Writing about an article


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Hello, I want you to write two paragraphs about an article that I will upload to you. I will upload the instructions needed for this work, I want you to write two paragraphs an overview and impression paragraphs. In the overview paragraphs, there are some questions that you need to answer all of them from the article and there's one question that asked about a type of sensor that been covered in the class and the answer is (Colorimetric sensor ), PLEASE ANSWER ALL THE QUESTIONS THAT HE NEEDS AND WRITE THEM IN THE PARAGRAPH. In the second paragraph you need to review the article. YOU WILL FIND ALL THE INSTRUCTIONS BELOW IN THE ATTACHED FILES, PLEASE MAKE SURE TO FOLLOW THEM PROPERLY. IT SHOULD BE BETWEEN 550-600 WORDS.

- Could please provide a small paragraph talk about any of the points above as a discussion.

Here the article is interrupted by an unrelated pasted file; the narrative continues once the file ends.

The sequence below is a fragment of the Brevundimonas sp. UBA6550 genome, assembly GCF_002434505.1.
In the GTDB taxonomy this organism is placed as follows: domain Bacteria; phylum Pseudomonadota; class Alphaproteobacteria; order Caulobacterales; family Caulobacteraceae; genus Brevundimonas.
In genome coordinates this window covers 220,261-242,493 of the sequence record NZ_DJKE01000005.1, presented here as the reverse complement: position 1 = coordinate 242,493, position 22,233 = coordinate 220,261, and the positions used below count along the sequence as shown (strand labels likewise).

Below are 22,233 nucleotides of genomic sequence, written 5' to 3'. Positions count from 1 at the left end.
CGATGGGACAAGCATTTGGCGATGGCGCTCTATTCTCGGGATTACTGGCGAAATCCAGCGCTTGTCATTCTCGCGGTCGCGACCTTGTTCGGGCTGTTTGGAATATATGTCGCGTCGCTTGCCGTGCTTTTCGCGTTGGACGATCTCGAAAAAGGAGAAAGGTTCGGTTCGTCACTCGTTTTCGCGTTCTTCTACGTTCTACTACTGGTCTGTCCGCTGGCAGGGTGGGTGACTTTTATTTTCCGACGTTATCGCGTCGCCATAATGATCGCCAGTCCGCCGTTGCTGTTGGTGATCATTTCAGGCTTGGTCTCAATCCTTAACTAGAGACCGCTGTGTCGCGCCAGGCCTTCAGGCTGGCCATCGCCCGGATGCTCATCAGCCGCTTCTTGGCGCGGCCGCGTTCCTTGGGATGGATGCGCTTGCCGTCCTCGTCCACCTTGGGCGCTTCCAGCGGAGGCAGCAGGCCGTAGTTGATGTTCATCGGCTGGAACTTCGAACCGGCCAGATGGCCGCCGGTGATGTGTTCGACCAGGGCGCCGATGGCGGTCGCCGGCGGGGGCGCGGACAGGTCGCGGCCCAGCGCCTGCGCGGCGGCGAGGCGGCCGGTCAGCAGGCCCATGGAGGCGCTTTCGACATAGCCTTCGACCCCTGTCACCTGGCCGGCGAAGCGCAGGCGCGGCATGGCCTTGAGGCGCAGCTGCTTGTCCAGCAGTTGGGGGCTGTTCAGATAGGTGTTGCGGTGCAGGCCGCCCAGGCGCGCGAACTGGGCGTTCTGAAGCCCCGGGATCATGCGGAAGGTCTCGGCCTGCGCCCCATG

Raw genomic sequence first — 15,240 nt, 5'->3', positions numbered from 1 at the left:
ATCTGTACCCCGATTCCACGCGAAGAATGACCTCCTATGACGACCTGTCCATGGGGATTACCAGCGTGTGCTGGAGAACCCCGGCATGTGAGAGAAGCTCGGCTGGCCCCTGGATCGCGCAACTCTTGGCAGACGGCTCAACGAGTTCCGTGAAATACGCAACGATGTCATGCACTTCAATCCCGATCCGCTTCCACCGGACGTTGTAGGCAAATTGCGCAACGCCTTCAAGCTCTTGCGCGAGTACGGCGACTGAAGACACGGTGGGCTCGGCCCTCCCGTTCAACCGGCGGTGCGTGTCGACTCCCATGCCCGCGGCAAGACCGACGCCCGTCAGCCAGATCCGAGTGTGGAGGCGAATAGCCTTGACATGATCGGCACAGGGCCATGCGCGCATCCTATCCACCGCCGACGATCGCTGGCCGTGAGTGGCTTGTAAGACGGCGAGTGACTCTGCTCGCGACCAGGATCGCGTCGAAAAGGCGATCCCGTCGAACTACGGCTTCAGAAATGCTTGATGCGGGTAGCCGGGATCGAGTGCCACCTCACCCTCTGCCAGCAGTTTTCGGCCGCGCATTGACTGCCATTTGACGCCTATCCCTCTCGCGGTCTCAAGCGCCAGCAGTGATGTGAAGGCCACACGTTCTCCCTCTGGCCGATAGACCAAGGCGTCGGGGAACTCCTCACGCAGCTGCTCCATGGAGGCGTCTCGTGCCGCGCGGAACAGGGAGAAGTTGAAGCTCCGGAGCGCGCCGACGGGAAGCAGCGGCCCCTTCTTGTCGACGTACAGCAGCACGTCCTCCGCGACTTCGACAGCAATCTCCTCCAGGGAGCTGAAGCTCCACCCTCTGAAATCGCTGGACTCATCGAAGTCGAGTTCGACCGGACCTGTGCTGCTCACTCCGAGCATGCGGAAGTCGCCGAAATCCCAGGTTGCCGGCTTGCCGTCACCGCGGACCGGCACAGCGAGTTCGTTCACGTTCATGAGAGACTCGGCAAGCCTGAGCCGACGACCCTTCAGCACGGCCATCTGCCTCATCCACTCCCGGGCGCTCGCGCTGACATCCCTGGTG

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Your Name Journal Citation in the following form: First-author surname, First-author given name et al (if >1 authors). Article Title. Journal Name (year of publication) Volume, Issue, page numbers. [e.g.Wujcik, Evan K. et al. An acetylcholinesterase-inspired biomimetic toxicity sensor. Chemosphere (2013) 91, 1176–1182.] Overview paragraph This paragraph will answer the following questions, in relation to the article: Why are the researchers conducting this research/who will this work benefit? What was done in the past, and how does this research improve upon it? What is innovative about this work...if anything? What fabrication methods are used? What materials are used? What is the analyte/species being sensed? What characterization methods are used? What is the detection method? What is the transduction method? Can the sensor be classified by a lecture (or combination) we saw in class? What is concluded? What is the planned direction of the work/what are the researchers’ future plans for the work? This paragraph's information will be strictly taken from the article...but in your own words, not copy-pasted. The entire journal review (including headings and paragraphs) should be single spaced and typed with a 10-12 point common font (Arial or Times New Roman). The entire review (not including heading and citation) should fall in the range of 550-600 words. I do not need a hard copy. Impression paragraph This paragraph will be your “review” of the article. Things to include/look for within the article: Is the article in well-written, proper English? Did the researchers actually accomplish what they set out to do? Is their work a large or insignificant improvement over what was done before? Is everything labeled correctly or do some parts (e.g. - references to figures, labels on figures, table headings, etc.) not match up? Is the concept of the article clear and does it come across easily/is it well explained or confusing? Were the methods completed ethically? Lastly: Did you enjoy the article? What did you like/dislike about it? Angewandte Communications Chemie International Edition: DOI: 10.1002/anie.201705264 German Edition: DOI: 10.1002/ange.201705264 Analytical Methods Colorimetric Recognition of Aldehydes and Ketones Zheng Li, Ming Fang, Maria K. LaGasse, Jon R. Askim, and Kenneth S. Suslick* Abstract: A colorimetric sensor array has been designed for the identification of and discrimination among aldehydes and ketones in vapor phase. Due to rapid chemical reactions between the solid-state sensor elements and gaseous analytes, distinct color difference patterns were produced and digitally imaged for chemometric analysis. The sensor array was developed from classical spot tests using aniline and phenylhydrazine dyes that enable molecular recognition of a wide variety of aliphatic or aromatic aldehydes and ketones, as demonstrated by hierarchical cluster, principal component, and support vector machine analyses. The aldehyde/ketonespecific sensors were further employed for differentiation among and identification of ten liquor samples (whiskies, brandy, vodka) and ethanol controls, showing its potential applications in the beverage industry. Development of a sensitive, rapid, and inexpensive method for in situ determination of aldehydes and ketones has many important applications, including chemical toxin detection, security screening, food inspection, and disease monitoring. As examples: formaldehyde is a significant indoor pollutant and known human carcinogen; acetone and acetoacetate are indicators of ketosis in diabetics; a variety of aliphatic or aromatic aldehydes and ketones (e.g., vanillin, diacetyl, and furfural are produced during fermentation and aging of beers and liquors) contribute heavily to the aroma of many beverages.[1] The optoelectronic nose, a highly portable chemical analyzer that tracks the pattern-based response of colorimetric sensor arrays, has recently emerged as a versatile approach for the identification and differentiation of chemically diverse liquid or gaseous analytes.[2] The pattern of color changes in an array of cross-reactive, chemically responsive dyes are chemical “fingerprints” unique to each odorant or odorant mixture, in a fashion reminiscent of the pattern of olfactory receptors response in animals. Prior electronic nose technologies[3] for aldehyde/ketone detection have used metal oxides,[4] organic fluorescent or colorimetric probes,[5] metallic nanoparticles[6] and carbon-based resistors.[7] The sensors used by traditional electronic noses are inherently built into [*] Dr. Z. Li, M. Fang, Dr. M. K. LaGasse, Prof. Dr. K. S. Suslick Department of Chemistry University of Illinois at Urbana-Champaign 600 S Matthews Ave, Urbana, IL 61801 (USA) E-mail: ksuslick@illinois.edu Dr. J. R. Askim National Institute of Standards and Technology Gaithersburg, MD (USA) Supporting information and the ORCID identification number(s) for the author(s) of this article can be found under: https://doi.org/10.1002/anie.201705264. 9860 the electronics and, to be reversible and reusable, must utilize only weak interactions (primarily physisorption) between the sensors and the analytes. The necessity of weak interactions, however, limits sensitivity, diminishes selectivity, and makes them susceptible to environmental interference (e.g., changes in humidity). Such systems generate low dimensional data (typically with > 90 % of the total variance in a single dimension), which substantially limits differentiation among similar analytes.[2a, 3c] In the past decade, our group has developed inexpensive, disposable colorimetric sensor arrays, which in essence are digitalized multidimensional extensions of litmus paper.[2a] These sensor arrays use diverse chemoresponsive dyes in which color changes originate from a wide range of dye– analyte interactions, including Lewis and Brønsted acid-base interactions, redox reactions, vapochromic polarity interactions, as well as physisorption. Quantitative measurement of color changes upon exposure to volatiles by digitally imaging provides a highly multidimensional response unique to the volatilesQ interactions with the sensor elements. Colorimetric sensor arrays have proven applications to environmental monitoring,[8] medical diagnosis,[9] security screening,[10] and food safety.[11] In order to improve our discriminatory power among volatile carbonyls (e.g., aldehydes, ketones, and esters), we have now explored specific amine-containing indicators for the selective vapor discrimination of aliphatic or aromatic aldehydes and ketones at ppm and sub-ppm levels. Our newly designed colorimetric formaldehyde or ketone detection methods are based on nucleophilic addition to a carbonyl group by an amine in the formation of an imine, which gives a difference UV-vis absorption band.[5b] Inspired by qualitative spot tests, such as BradyQs or Schiff test,[12] we chose three aniline or phenylhydrazine compounds as the sensor components: 2,4-dinitrobydrazine, 4,4’-azodianiline, and pararosaniline (Figure 1 a). To optimize the sensor response, printable chemically responsive inks were formulated from one of three aminebased dyes with added acids (see Figure 1 b and the Materials and Experimental Section in the Supporting Information). The arrays were then exposed to pre-mixed vapors of aldehydes or ketones at desired concentrations and scanned using our recently developed handheld device[13] (Figures S1 and S2). It is interesting to find that sulfurous acid, the standard reagent used in Schiff tests,[12] is unable to induce the characteristic color change in the sensor array, presumably due to the decomposition of H2SO3 from the dehydrolysis and loss of SO2 during the sensor array drying and storage (see Scheme S1 for the proposed mechanism). The use of sulfuric acid or p-toluenesulfonic acid, however, enhances the sensor response substantially (Figure S3). T 2017 Wiley-VCH Verlag GmbH & Co. KGaA, Weinheim Angew. Chem. Int. Ed. 2017, 56, 9860 –9863 Angewandte Communications Figure 1. Designed aldehyde/ketone-responsive colorimetric sensor array. a) Three aldehyde/ketone-responsive dyes 2,4-dinitrobydrazine (i), 4,4’-azodianiline (ii) and pararosaniline (iii) with their color change reactions with carbonyl compounds. b) Preparation of a linearized 21element sensor array. The final sensor array for detection of aldehydes and ketones uses these carbonyl-sensitive dyes in optimized formulations and contains 21 bar spots (see Figure 1 b and Table S1). The sensor response of 7 aldehydes and 8 ketones at 25 and 0.5 ppm, respectively were tested in quintuplicate; the responses are shown in Figure 2. The sensor array responses provide easily distinguishable patterns for each carbonyl. The intensity of color change is largely dependent on the reactivity of the different aldehydes and ketones during the nucleophilic addition: i) aldehydes are generally Figure 2. Sensor response to aldehydes and ketones. a) Before-exposure, 2 min after-exposure and color difference profile of the array for a typical measurement on 10 ppm formaldehyde. The array components were described in Table S1. b) Color difference profiles of 7 aldehydes and 8 ketones at 25 and 0.5 ppm after 2 min exposure; average of 5 replicates with RGB color range expanded for visualization from 3 to 8 bits per color (i.e., range of 3–10 expanded to 0–255). Angew. Chem. Int. Ed. 2017, 56, 9860 –9863 Chemie more responsive than ketones; ii) aliphatic aldehydes more than aromatic ones; iii) reactivity diminishes as the length of the carbon chain grows. These trends in reactivity originate from the electrophilicity of carbonyl groups in the various analytes. As a method for quantitative determination of aldehydes or ketones, sensor responses of six representative analytes were evaluated at their PEL concentrations for 2 min exposures. Based on the array response curves near the PEL, limits of detection (LODs) were extrapolated to an analyte concentration where S/N = 3. Table 1 lists our estimated LODs (ranging from 40 to 840 ppb), which are all below 10 % of their respective PELs and substantially better than other colorimetric or chemiresistor methods, which are reported at ppm levels.[7, 14] We observe very little response in our arrays to changes in humidity (Figure S4), in large part due to our use of hydrophobic formulations on hydrophobic membranes. Table 1: The extrapolated limits of detection (LODs) of six analytes based on results of 2 min exposure and their ratios to permissible exposure levels (PELs). PEL [ppm][a] Formaldehyde Acetaldehyde Furfural Methyl ethyl ketone Phenylacetone Cyclohexanone 0.75 200 5 200 200 50 LOD [ppm] LOD/PEL [%] 0.04 0.22 0.43 0.32 0.60 0.84 5.3 0.11 8.6 0.16 0.30 1.7 [a] PEL = permissible exposure level, 8 h day@1. To evaluate the differentiating capability of the sensor array, a standard statistical method, hierarchical cluster analysis (HCA),[15] was employed. As shown in Figure 3, successful discrimination was achieved among 15 aldehydes and ketones at two vapor concentrations (plus a N2 control). In clustering 155 total trials, only one error occurred (specifically, one pentanal trial mistaken for heptanal): i.e., the overall accuracy of the HCA of these data is > 99.4 %. Remarkably, the categories shown in the dendrogram are consistent with the structural and electronic properties of the analytes: the aliphatic aldehydes produce one cluster, aromatic ones another, and all the ketones are tightly associated, at both 25 ppm and 0.5 ppm levels. In order to measure the dimensionality of our data, principal cluster analysis (PCA, an unsupervised, model-free method[15]) was used. The colorimetric sensor array probes a wide range of intermolecular interactions, and so a high level of dispersion was anticipated. The PCA scree plot (Figure S5) shows that 19 principal components (PCs) are needed to account for 95 % of the total variance of the data. Unlike unsupervised clusterification methods (e.g., HCA and PCA), support vector machine analysis (SVM) is a predictive method that is designed to classify incoming data that is not part of a training database. SVM classification is based on pairwise class prediction and focuses on the data most likely to be misclassified (i.e., data vectors near the decision boundary for any given class pair, the so-called T 2017 Wiley-VCH Verlag GmbH & Co. KGaA, Weinheim www.angewandte.org 9861 Communications Angewandte Chemie Figure 4. a) Scheme showing the pre-oxidation of liquor vapors before exposing to the sensor array. b) 2-min sensor array response with preoxidation to six liquor samples and four ethanol controls, as well as the Highland Park (HP) Scotch without pre-oxidation; each pattern is the average of three independent trials; color range expanded from 3 to 8 bits per color. Figure 3. Hierarchical cluster analysis (HCA) for sensor array response of 7 aldehydes and 8 ketones at 25 and 0.5 ppm and a N2 control. All analytes were run in quintuplicate trials. Only one error in clustering was observed: one trial of pentanal at 25 ppm mistaken as heptanal. “support vectors”) to create optimized decision boundaries that best separate the data for each given pair of classes in high dimensional space. The result of each pairwise comparison gives a vote that is used to determine the final classification.[10a, 16] The results of SVM analysis are shown in Table S2: SVM analysis shows no errors observed in 155 trials using a standard leave-one-out permutation model, i.e., the error rate is < 0.65 %. Various other classes of VOCs were tested to assess the selectivity of our aldehyde and ketone specific sensor array. As hoped, very little response is observed to alcohols, amines, carboxylic acids, esters, ethers, halocarbons, nitriles, and sulfides, even at higher concentrations (Figure S6). The sensor array is probing primarily the electrophilicity of carbonyl groups, and so these results are inherent in the lower electrophilicity of these other classes of compounds. There remains substantial interest in the analytical community for quality control and assurance of alcoholic beverages.[17] For the identification of liquors, we therefore incorporated our newly developed aldehyde/ketone-sensitive dyes in a broader, 36-element colorimetric sensor arrays (Table S3, Figure 4), integrated with pre-oxidation reagent (i.e., H2CrO4/Al2O3, Figure 4 a). The pre-oxidization of liquor vapors converts ethanol into acetaldehyde or acetic acid 9862 www.angewandte.org which are more responsive to the sensor array.[18] This more generalized sensor array is responsive not only to aldehydes/ ketones, but also to a wider range of VOCs, and contains chemoresponsive sensors including pH indicators for carboxylic acids, Lewis acid/base indicators (for sulfides, amines, etc.), redox indicators for polyphenols, and vapochromic dyes for ethanol. This generalized sensor array was tested against the complicated volatile mixtures present in the headspace gas of each liquor. Collected in triplicate trials, the scaled color difference maps shows distinctive sensor response patterns unique to each liquor or ethanol control (Figure 4 b). Each liquor has its own distinct aroma produced during production and aging in wood barrels that arise from a highly diverse set of compounds including esters, disulfides, fatty acids, aldehydes, ketones, monoterpenes and phenols.[1] Aqueous ethanol controls over a range of relevant ethanol concentrations were also tested; these show relatively simple response patterns (Figure 4 b) uncomplicated by the presence of any congeners. The color difference profiles of the liquors and ethanol controls are all easily differentiated. HCA (Figure S7) and 3D PCA (Figure S8) show excellent differentiation among all samples and permit clear separation of ethanol controls from the liquors. In conclusion, a colorimetric sensor array has been developed for the identification of volatile aldehydes and ketones at ppb levels. The sensor components were derived from classical spot tests and optimized to induce strong changes in color rapidly upon exposure to aldehydes or ketones. A handheld reader of the sensor arrays allows for the discrimination of aliphatic or aromatic aldehydes and ketones within 2 minutes, with high accuracy of classification > 99 %. A generalized sensor array was tested against not only individual compounds but also against the complex odors of liquor samples, revealing its promising applications in the food and beverage industry for quality control and assurance. T 2017 Wiley-VCH Verlag GmbH & Co. KGaA, Weinheim Angew. Chem. Int. Ed. 2017, 56, 9860 –9863 Communications Acknowledgement We acknowledge funding in part through a Senior Scientist Mentor Award of the Camille and Henry Dreyfus Foundation. K.S.S. wishes to recognize the happy occasion of the 85th, 85th, 80th, and 75th birthdays of his mentors, Professors James P. Collman, Fred C. Anson, John I. Brauman, and Robert G. Bergman, respectively. Conflict of interest The authors declare no conflict of interest. Keywords: aldehydes · colorimetric sensor arrays · ketones · liquors How to cite: Angew. Chem. Int. Ed. 2017, 56, 9860 – 9863 Angew. Chem. 2017, 129, 9992 – 9995 [1] H. Maarse, Volatile Compounds in Foods and Beverages, Marcel Dekker, New York, 1991. [2] a) J. R. Askim, M. Mahmoudi, K. S. Suslick, Chem. Soc. Rev. 2013, 42, 8649 – 8682; b) L. You, D. Zha, E. V. Anslyn, Chem. Rev. 2015, 115, 7840 – 7892; c) N. A. Rakow, K. S. Suslick, Nature 2000, 406, 710 – 713. [3] a) S. E. Stitzel, M. J. Aernecke, D. R. Walt, Annu. Rev. Biomed. Eng. 2011, 13, 1 – 25; b) R. A. Potyrailo, C. Surman, N. Nagraj, A. Burns, Chem. Rev. 2011, 111, 7315 – 7354; c) F. Rçck, N. Barsan, U. Weimar, Chem. Rev. 2008, 108, 705 – 725; d) A. Hierlemann, R. Gutierrez-Osuna, Chem. Rev. 2008, 108, 563 – 613. [4] a) D. J. Wales, J. Grand, V. P. Ting, R. D. Burke, K. J. Edler, C. R. Bowen, S. Mintova, A. D. Burrows, Chem. Soc. Rev. 2015, 44, 4290 – 4321; b) E. Comini, Mater. Today 2016, 19, 559 – 567. [5] a) A. Roth, H. Li, C. Anorma, J. Chan, J. Am. Chem. Soc. 2015, 137, 10890 – 10893; b) L. Feng, C. J. Musto, K. S. Suslick, J. Am. Chem. Soc. 2010, 132, 4046 – 4047. [6] H. Jin, T.-P. Huynh, H. Haick, Nano Lett. 2016, 16, 4194 – 4202. [7] K. M. Frazier, T. M. Swager, Anal. Chem. 2013, 85, 7154 – 7158. Angew. Chem. Int. Ed. 2017, 56, 9860 –9863 Angewandte Chemie [8] S. H. Lim, L. Feng, J. W. Kemling, C. J. Musto, K. S. Suslick, Nat. Chem. 2009, 1, 562 – 567. [9] Z. Li, H. Li, M. K. LaGasse, K. S. Suslick, Anal. Chem. 2016, 88, 5615 – 5620. [10] a) J. R. Askim, Z. Li, M. K. LaGasse, J. M. Rankin, K. S. Suslick, Chem. Sci. 2016, 7, 199 – 206; b) Z. Li, W. P. Bassett, J. R. Askim, K. S. Suslick, Chem. Commun. 2015, 51, 15312 – 15315. [11] a) Z. Li, K. S. Suslick, ACS Sens. 2016, 1, 1330 – 1335; b) M. Śliwińska, P. Wiśniewska, T. Dymerski, J. Namieśnik, W. Wardencki, J. Agric. Food Chem. 2014, 62, 1423 – 1448; c) U. Khulal, J. Zhao, W. Hu, Q. Chen, RSC Adv. 2016, 6, 4663 – 4672; d) S. Qian, H. Lin, Anal. Chem. 2015, 87, 5395 – 5400. [12] F. Feigl, V. Anger, Spot Tests in Organic Analysis, 7th ed., Elsevier, Amsterdam, 1966. [13] J. R. Askim, K. S. Suslick, Anal. Chem. 2015, 87, 7810 – 7816. [14] a) J. Li, C. Hou, D. Huo, M. Yang, H.-b. Fa, P. Yang, Sens. Actuators B 2014, 196, 10 – 17; b) S. Srinives, T. Sarkar, A. Mulchandani, Sens. Actuators B 2014, 194, 255 – 259. [15] a) J. Janata, Principles of Chemical Sensors, 2nd ed., Springer, New York, 2009; b) R. A. Johnson, D. W. Wichern, Applied Multivariate Statistical Analysis, 6th ed., Prentice Hall, Upper Saddle River, NJ, 2007. [16] P. Flach, Machine Learning: The Art and Science of Algorithms that Make Sense of Data, Cambridge University Press, C ...